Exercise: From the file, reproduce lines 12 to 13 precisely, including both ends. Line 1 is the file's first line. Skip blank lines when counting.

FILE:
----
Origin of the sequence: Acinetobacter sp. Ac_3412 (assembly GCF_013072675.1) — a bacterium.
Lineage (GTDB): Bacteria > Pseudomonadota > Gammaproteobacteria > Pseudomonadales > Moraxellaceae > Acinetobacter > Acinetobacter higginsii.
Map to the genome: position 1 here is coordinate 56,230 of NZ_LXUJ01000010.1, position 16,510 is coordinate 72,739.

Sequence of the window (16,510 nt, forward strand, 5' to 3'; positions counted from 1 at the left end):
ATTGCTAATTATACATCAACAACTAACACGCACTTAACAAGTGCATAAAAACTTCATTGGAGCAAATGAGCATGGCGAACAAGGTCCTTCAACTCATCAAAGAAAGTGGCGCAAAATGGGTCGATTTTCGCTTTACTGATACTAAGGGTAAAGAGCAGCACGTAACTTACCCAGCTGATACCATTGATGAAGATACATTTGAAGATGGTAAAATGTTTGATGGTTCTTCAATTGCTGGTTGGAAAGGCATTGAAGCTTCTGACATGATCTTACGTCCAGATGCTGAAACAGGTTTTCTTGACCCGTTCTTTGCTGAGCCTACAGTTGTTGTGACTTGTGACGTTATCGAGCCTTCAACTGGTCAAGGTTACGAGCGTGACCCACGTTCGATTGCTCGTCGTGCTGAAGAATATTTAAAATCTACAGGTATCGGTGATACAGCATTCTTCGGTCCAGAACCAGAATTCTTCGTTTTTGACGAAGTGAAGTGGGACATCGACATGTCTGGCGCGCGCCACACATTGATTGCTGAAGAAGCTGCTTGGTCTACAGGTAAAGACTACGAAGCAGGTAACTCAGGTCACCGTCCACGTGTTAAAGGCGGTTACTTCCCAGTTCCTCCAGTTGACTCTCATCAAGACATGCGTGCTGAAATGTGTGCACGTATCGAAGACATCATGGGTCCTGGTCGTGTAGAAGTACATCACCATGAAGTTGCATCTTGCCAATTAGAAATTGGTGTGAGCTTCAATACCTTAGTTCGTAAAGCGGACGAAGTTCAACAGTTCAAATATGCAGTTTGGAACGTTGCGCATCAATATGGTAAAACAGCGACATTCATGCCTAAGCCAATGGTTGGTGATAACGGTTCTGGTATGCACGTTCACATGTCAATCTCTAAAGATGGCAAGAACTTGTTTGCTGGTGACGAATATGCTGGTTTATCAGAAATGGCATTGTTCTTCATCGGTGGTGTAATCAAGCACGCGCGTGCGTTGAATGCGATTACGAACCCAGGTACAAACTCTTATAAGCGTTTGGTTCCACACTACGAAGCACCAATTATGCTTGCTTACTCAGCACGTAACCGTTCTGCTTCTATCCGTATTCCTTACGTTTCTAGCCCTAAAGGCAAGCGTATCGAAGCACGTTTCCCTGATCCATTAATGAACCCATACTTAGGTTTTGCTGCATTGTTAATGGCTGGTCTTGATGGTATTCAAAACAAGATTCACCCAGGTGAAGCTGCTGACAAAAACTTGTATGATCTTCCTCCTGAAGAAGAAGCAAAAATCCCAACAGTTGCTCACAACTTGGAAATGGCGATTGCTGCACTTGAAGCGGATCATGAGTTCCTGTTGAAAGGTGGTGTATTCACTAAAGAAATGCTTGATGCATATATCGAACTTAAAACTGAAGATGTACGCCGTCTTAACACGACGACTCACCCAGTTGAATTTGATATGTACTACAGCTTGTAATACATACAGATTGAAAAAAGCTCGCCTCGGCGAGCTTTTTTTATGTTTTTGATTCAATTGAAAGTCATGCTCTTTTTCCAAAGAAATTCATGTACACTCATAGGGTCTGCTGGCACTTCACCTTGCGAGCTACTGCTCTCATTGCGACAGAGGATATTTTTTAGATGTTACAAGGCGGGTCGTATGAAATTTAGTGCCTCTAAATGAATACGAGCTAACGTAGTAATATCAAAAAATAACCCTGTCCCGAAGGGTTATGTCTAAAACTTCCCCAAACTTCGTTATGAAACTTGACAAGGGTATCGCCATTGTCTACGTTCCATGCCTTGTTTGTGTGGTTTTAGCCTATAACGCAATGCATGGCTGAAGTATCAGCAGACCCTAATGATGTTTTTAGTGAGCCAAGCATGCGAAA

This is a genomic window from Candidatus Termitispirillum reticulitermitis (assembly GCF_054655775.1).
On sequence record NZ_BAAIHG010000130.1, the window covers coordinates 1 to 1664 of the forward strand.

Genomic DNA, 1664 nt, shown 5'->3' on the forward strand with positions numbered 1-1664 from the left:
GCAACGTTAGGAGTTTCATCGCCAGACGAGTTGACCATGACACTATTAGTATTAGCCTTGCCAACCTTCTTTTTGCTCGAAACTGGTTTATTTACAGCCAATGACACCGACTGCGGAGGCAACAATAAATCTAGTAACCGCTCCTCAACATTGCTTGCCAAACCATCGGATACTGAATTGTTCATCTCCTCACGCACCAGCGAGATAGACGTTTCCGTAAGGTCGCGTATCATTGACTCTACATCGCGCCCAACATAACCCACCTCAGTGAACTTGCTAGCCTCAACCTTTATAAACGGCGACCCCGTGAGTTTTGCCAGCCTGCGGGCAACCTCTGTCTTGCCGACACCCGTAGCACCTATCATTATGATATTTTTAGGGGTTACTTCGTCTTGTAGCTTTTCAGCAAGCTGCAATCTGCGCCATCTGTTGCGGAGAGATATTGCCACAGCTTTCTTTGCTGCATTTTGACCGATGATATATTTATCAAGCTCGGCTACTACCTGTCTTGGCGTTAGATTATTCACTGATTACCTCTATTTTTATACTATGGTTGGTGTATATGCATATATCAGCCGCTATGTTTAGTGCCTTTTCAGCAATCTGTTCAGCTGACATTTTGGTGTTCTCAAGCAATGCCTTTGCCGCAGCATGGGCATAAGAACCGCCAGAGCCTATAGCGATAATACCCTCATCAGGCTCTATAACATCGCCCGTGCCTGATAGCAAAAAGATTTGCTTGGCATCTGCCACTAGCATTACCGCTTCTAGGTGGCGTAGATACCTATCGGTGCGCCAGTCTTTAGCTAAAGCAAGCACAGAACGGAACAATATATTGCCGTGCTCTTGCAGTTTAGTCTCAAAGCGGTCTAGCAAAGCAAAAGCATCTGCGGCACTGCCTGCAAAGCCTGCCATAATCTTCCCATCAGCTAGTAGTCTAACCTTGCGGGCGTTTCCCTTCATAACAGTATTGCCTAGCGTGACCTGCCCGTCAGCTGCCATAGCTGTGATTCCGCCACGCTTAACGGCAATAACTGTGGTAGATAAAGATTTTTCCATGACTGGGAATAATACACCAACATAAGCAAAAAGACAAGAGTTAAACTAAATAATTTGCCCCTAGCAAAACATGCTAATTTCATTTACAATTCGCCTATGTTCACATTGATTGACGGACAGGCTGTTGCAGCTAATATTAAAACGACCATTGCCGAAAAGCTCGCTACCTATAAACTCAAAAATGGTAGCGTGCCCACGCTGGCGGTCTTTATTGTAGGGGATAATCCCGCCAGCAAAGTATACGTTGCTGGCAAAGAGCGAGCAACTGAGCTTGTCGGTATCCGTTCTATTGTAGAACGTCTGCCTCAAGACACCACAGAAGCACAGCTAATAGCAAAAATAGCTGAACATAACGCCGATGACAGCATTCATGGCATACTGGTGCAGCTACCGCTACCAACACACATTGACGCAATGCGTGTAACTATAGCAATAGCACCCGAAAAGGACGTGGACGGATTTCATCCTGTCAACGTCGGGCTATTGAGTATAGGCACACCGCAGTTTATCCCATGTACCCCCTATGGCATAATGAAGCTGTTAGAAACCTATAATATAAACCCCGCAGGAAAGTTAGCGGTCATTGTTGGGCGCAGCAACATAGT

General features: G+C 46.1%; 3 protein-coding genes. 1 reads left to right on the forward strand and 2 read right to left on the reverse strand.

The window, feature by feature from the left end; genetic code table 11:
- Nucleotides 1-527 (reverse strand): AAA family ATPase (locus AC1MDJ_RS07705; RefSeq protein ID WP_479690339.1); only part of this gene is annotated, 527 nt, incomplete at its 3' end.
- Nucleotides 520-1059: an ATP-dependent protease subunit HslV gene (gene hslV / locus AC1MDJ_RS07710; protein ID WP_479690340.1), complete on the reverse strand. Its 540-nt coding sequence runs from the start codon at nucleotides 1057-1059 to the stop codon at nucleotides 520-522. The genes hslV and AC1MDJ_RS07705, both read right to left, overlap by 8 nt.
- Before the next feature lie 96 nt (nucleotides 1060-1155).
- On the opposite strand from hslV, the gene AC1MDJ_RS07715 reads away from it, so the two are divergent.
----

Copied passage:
- Nucleotides 1-527 (reverse strand): AAA family ATPase (locus AC1MDJ_RS07705; RefSeq protein ID WP_479690339.1); only part of this gene is annotated, 527 nt, incomplete at its 3' end.
- Nucleotides 520-1059: an ATP-dependent protease subunit HslV gene (gene hslV / locus AC1MDJ_RS07710; protein ID WP_479690340.1), complete on the reverse strand. Its 540-nt coding sequence runs from the start codon at nucleotides 1057-1059 to the stop codon at nucleotides 520-522. The genes hslV and AC1MDJ_RS07705, both read right to left, overlap by 8 nt.